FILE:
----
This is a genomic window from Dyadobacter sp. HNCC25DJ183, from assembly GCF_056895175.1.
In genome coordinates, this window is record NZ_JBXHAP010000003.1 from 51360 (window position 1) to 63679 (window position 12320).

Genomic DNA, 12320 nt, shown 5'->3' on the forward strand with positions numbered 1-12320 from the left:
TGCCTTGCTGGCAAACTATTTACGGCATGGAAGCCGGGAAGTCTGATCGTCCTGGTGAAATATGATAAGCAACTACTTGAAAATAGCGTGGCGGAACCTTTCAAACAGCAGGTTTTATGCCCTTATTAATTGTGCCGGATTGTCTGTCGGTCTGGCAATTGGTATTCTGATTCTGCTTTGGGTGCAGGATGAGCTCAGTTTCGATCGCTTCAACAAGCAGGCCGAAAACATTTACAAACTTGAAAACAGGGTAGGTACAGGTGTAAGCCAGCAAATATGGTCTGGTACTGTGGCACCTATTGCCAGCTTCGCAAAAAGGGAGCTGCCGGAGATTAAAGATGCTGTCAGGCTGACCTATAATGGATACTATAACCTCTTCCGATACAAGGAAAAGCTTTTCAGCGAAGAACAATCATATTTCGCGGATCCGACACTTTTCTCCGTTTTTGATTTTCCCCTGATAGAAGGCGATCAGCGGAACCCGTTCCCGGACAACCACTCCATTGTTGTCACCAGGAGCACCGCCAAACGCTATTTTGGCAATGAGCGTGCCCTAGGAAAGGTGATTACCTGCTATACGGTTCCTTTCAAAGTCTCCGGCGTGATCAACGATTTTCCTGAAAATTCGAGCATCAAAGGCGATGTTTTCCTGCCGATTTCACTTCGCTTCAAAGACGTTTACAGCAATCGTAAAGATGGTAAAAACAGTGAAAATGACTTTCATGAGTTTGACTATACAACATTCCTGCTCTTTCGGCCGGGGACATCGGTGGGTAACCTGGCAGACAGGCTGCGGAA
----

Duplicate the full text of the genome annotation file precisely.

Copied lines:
This is a genomic window from Dyadobacter sp. HNCC25DJ183, from assembly GCF_056895175.1.
In genome coordinates, this window is record NZ_JBXHAP010000003.1 from 51360 (window position 1) to 63679 (window position 12320).

Genomic DNA, 12320 nt, shown 5'->3' on the forward strand with positions numbered 1-12320 from the left:
TGCCTTGCTGGCAAACTATTTACGGCATGGAAGCCGGGAAGTCTGATCGTCCTGGTGAAATATGATAAGCAACTACTTGAAAATAGCGTGGCGGAACCTTTCAAACAGCAGGTTTTATGCCCTTATTAATTGTGCCGGATTGTCTGTCGGTCTGGCAATTGGTATTCTGATTCTGCTTTGGGTGCAGGATGAGCTCAGTTTCGATCGCTTCAACAAGCAGGCCGAAAACATTTACAAACTTGAAAACAGGGTAGGTACAGGTGTAAGCCAGCAAATATGGTCTGGTACTGTGGCACCTATTGCCAGCTTCGCAAAAAGGGAGCTGCCGGAGATTAAAGATGCTGTCAGGCTGACCTATAATGGATACTATAACCTCTTCCGATACAAGGAAAAGCTTTTCAGCGAAGAACAATCATATTTCGCGGATCCGACACTTTTCTCCGTTTTTGATTTTCCCCTGATAGAAGGCGATCAGCGGAACCCGTTCCCGGACAACCACTCCATTGTTGTCACCAGGAGCACCGCCAAACGCTATTTTGGCAATGAGCGTGCCCTAGGAAAGGTGATTACCTGCTATACGGTTCCTTTCAAAGTCTCCGGCGTGATCAACGATTTTCCTGAAAATTCGAGCATCAAAGGCGATGTTTTCCTGCCGATTTCACTTCGCTTCAAAGACGTTTACAGCAATCGTAAAGATGGTAAAAACAGTGAAAATGACTTTCATGAGTTTGACTATACAACATTCCTGCTCTTTCGGCCGGGGACATCGGTGGGTAACCTGGCAGACAGGCTGCGGAA